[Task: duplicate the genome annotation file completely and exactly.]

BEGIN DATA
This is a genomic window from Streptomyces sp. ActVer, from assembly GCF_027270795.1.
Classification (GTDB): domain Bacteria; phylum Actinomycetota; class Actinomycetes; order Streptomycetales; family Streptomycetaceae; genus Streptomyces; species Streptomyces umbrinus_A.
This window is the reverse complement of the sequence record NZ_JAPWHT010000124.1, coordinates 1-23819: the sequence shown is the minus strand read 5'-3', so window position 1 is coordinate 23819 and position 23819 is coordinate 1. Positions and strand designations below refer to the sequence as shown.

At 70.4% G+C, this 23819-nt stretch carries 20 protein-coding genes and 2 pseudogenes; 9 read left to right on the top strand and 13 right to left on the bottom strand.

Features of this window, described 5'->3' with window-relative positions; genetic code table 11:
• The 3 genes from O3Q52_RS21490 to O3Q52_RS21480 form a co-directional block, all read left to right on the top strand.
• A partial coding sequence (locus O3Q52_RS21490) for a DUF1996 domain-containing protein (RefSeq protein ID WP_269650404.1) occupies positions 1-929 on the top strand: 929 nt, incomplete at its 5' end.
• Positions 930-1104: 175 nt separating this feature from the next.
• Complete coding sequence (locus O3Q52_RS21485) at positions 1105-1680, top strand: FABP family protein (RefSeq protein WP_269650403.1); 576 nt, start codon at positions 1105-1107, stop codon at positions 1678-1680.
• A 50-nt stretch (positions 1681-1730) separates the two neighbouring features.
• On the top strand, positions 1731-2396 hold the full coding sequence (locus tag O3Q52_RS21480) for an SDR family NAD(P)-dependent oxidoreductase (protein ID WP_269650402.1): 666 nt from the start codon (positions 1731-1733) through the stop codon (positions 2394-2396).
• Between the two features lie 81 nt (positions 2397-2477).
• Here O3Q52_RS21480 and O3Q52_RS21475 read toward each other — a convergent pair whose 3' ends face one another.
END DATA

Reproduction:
This is a genomic window from Streptomyces sp. ActVer, from assembly GCF_027270795.1.
Classification (GTDB): domain Bacteria; phylum Actinomycetota; class Actinomycetes; order Streptomycetales; family Streptomycetaceae; genus Streptomyces; species Streptomyces umbrinus_A.
This window is the reverse complement of the sequence record NZ_JAPWHT010000124.1, coordinates 1-23819: the sequence shown is the minus strand read 5'-3', so window position 1 is coordinate 23819 and position 23819 is coordinate 1. Positions and strand designations below refer to the sequence as shown.

At 70.4% G+C, this 23819-nt stretch carries 20 protein-coding genes and 2 pseudogenes; 9 read left to right on the top strand and 13 right to left on the bottom strand.

Features of this window, described 5'->3' with window-relative positions; genetic code table 11:
• The 3 genes from O3Q52_RS21490 to O3Q52_RS21480 form a co-directional block, all read left to right on the top strand.
• A partial coding sequence (locus O3Q52_RS21490) for a DUF1996 domain-containing protein (RefSeq protein ID WP_269650404.1) occupies positions 1-929 on the top strand: 929 nt, incomplete at its 5' end.
• Positions 930-1104: 175 nt separating this feature from the next.
• Complete coding sequence (locus O3Q52_RS21485) at positions 1105-1680, top strand: FABP family protein (RefSeq protein WP_269650403.1); 576 nt, start codon at positions 1105-1107, stop codon at positions 1678-1680.
• A 50-nt stretch (positions 1681-1730) separates the two neighbouring features.
• On the top strand, positions 1731-2396 hold the full coding sequence (locus tag O3Q52_RS21480) for an SDR family NAD(P)-dependent oxidoreductase (protein ID WP_269650402.1): 666 nt from the start codon (positions 1731-1733) through the stop codon (positions 2394-2396).
• Between the two features lie 81 nt (positions 2397-2477).
• Here O3Q52_RS21480 and O3Q52_RS21475 read toward each other — a convergent pair whose 3' ends face one another.